# Re-emission and Re-deposition

## Physical Effects/Overview of Mechanism:

In a variety of problems, etching and/or deposition occurs with a non-unity sticking coefficient, and hence the flux at any point depends not only on the source but also on the reflected flux from other parts of the surface. Thus, in addition to the need to calculate visibility from all parts of the surface to all other parts, one must solve an integral equation which contains the interaction matrix.

## Level Set Methodology:

The level set methodology advances the surface by solving the appropriate initial value partial differential equation, using the correct viscous limit of the Hamilton-Jacobi equation. We construct the interaction matrix by explicitly locating the front, and then placing points along the front as nodes in the creation of the interaction matrix. Visibility, which is often time consuming, may be easily calculated using the level set function. A direct matrix solver, which is often used to solve the integral equation, may be replaced by an iterative approach which provides an explicit, calculatable bound on the number of terms required (that is, iterations) as a function of the sticking coefficient.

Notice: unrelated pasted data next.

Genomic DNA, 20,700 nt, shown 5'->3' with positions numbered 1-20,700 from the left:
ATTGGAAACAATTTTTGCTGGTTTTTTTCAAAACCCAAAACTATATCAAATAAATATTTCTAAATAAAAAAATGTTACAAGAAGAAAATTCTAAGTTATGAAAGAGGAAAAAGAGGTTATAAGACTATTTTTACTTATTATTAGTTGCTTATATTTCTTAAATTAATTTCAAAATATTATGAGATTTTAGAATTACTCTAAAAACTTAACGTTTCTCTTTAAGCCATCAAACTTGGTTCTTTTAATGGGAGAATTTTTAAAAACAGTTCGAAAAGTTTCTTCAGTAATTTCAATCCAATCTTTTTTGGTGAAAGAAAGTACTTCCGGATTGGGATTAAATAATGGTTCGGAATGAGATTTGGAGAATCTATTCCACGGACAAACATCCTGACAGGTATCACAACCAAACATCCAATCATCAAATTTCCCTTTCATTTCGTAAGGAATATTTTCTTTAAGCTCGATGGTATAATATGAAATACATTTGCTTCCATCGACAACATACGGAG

## Results and Sample Simulations:

In the below examples, we assume luminiscent re-emission; thus, re-emitted and redeposited particles are ejected with uniform angle probability.

• ### Effect of Re-deposition on Uni-directional Etching: Various Sticking Coefficients

Under directional etching directly from the vertical, the two figures contrast complete etching (sticking coefficient 1.0) with etching plus deposition, in which the total amount of mass removed is again re-deposited.
 Full Etching Etching plus Re-deposition

• ### Effect of Sticking Coefficient on Deposition:

Next, we vary the sticking coefficient for a pure deposition process. A uni-directional deposition beam enters from the vertical, and the sticking coefficient varies from 1.0 down to .2.
 Full Deposition: Sticking Coefficient 1.0 Full Deposition: Sticking Coefficient .5
 Full Deposition: Sticking Coefficient .2

• ### Three-Dimensional Simulations: Deposition into Via

Finally, we vary the sticking coefficient for a pure deposition process in 3D. The example is fully three-dimensional; no two-dimensional simplications are used whatsoever. A full source deposition beam comes from a plate above, and the sticking coefficient varies from 1.0 down to .001.
 Full Deposition: Sticking Coefficient 1.0 Full Deposition: Sticking Coefficient .1
 Full Deposition: Sticking Coefficient .001